Smashed-Down Potatoes with Bacon and Cheese
This is one of those recipes that’s so bad for you, you know it’s going to be amazing. It’s a fried potato side dish from Guy Fieri, topped with crispy bacon, shredded Parmesan cheese, and a tangy sour cream topping. The best part is that it starts with whole baby yukon gold potatoes, which are boiled and then smashed down into the best of both worlds: a flat potato that crisps up all around the edges, but with a smooth, creamy, almost mashed-potato texture at the center.
Smashed-Down Potatoes with Bacon & Cheese
Adapted from Guy’s Big Bite
- 1 cup sour cream
- 2 tablespoons Dijon mustard
- 3 tablespoons white wine
- 3 pounds baby Yukon potatoes
- 2 tablespoons kosher salt, plus more for seasoning
- 3/4 pound bacon, diced
- 2 yellow onions, diced
- 4 tablespoons olive oil, divided
- 2 tablespoons kosher salt
- 1 teaspoon freshly ground black pepper
- 3 tablespoons grated Parmesan (freshly grated, no green cans!)
In small mixing bowl combine sour cream, mustard, and white wine. Mix thoroughly and refrigerate for 1 hour.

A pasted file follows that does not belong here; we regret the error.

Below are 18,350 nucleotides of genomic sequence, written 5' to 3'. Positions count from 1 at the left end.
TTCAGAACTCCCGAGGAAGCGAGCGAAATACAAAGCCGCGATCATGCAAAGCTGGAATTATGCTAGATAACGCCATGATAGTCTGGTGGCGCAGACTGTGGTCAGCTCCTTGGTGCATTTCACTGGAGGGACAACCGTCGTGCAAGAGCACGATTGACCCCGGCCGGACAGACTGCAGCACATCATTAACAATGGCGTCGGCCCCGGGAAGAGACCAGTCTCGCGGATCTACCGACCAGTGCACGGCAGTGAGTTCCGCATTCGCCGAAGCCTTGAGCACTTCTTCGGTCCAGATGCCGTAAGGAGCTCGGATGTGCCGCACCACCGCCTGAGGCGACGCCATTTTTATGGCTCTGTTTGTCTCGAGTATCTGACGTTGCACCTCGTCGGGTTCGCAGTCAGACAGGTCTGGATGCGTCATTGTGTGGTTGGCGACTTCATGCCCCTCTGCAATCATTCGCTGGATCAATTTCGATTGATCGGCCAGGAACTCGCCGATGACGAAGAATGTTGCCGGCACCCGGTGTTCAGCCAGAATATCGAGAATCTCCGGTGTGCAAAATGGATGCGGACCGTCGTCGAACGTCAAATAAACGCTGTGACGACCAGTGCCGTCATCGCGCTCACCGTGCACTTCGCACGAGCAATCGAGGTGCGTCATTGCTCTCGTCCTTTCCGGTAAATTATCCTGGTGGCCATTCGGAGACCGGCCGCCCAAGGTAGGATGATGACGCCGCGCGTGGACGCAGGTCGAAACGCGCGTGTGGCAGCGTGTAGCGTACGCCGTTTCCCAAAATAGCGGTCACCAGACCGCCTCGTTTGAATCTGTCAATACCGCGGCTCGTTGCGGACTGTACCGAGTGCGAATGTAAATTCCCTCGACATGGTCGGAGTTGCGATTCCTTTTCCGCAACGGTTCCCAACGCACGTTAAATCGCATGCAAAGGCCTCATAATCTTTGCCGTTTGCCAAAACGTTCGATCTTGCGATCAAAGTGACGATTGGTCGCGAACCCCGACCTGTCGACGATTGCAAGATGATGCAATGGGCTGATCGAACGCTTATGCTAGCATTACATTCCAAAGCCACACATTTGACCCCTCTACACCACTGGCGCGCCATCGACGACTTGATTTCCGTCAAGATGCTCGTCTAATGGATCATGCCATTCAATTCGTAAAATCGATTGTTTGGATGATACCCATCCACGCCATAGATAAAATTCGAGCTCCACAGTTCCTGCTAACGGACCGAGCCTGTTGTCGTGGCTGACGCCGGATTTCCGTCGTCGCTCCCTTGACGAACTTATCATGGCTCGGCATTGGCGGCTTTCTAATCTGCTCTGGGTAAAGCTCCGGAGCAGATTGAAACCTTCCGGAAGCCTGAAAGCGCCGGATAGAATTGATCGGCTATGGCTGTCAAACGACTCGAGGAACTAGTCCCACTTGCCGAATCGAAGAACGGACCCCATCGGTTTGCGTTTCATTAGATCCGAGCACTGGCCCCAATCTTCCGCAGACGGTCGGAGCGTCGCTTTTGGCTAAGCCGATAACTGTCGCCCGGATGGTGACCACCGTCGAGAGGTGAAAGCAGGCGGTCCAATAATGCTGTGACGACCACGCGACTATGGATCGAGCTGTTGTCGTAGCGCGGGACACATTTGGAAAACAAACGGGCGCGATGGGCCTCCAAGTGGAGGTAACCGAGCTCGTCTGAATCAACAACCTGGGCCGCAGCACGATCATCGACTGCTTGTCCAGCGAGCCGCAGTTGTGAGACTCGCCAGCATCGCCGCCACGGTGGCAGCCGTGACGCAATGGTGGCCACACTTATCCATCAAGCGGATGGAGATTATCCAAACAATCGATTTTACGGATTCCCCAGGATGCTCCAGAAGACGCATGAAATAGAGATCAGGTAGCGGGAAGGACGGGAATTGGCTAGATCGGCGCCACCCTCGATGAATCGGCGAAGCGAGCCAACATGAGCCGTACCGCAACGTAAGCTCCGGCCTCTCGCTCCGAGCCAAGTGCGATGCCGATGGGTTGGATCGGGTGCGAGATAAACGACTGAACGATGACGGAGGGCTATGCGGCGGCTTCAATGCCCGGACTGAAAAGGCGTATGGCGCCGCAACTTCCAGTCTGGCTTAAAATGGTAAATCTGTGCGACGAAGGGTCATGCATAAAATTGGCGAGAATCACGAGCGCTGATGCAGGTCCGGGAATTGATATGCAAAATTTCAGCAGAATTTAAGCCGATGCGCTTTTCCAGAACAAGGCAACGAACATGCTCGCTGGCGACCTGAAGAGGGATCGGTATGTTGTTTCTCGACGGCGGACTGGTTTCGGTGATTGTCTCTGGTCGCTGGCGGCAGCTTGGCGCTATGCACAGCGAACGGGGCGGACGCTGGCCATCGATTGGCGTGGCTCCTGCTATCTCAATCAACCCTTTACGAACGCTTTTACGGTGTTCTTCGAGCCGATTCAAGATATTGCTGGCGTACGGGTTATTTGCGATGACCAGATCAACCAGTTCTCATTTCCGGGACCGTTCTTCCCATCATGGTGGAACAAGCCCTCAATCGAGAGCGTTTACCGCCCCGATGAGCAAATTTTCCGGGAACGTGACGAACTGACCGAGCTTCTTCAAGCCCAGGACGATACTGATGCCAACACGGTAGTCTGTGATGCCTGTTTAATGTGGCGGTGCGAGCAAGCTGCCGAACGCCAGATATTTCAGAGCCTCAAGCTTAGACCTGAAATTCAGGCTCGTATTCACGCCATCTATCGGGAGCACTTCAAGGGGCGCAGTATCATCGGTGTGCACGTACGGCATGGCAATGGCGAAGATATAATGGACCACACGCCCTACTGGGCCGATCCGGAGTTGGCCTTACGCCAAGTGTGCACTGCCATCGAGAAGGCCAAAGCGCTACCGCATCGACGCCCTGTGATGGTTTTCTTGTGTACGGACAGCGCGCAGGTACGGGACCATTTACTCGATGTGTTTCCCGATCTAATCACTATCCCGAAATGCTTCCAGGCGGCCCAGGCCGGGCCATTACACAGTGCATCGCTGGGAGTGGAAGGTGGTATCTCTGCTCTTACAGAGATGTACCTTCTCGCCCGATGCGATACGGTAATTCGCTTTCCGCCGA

In large stock pot cover potatoes with water and add 2 tablespoons salt. Set heat on high and boil until fork tender.
In a large saute pan over medium heat cook bacon and saute onions until caramelized. Transfer bacon and onions from pan on to a paper towel to absorb grease. Distribute evenly on a platter and keep warm. Leave remaining fat in pan.
When potatoes are fork tender, drain, and with a clean kitchen towel, palm smash the hot potatoes to approximately 1/3-inch thick.
Reheat fat in saute pan and add 2 tablespoons olive oil. Heat to oil medium heat and place potatoes in oil. Season with salt and pepper and brown on both sides, then transfer to onion and bacon platter. Repeat, adding more oil, until all potatoes are cooked crispy.
Top potatoes with Parmesan and then with sour cream mixture.
Note: Be sure to keep an eye on the potatoes–I didn’t have any trouble the first time I made this recipe, but this time, I think I let them go a little too long. These had a tendancy to start to crumble when I smashed them, which made it harder to fry the smashed-down potatoes intact.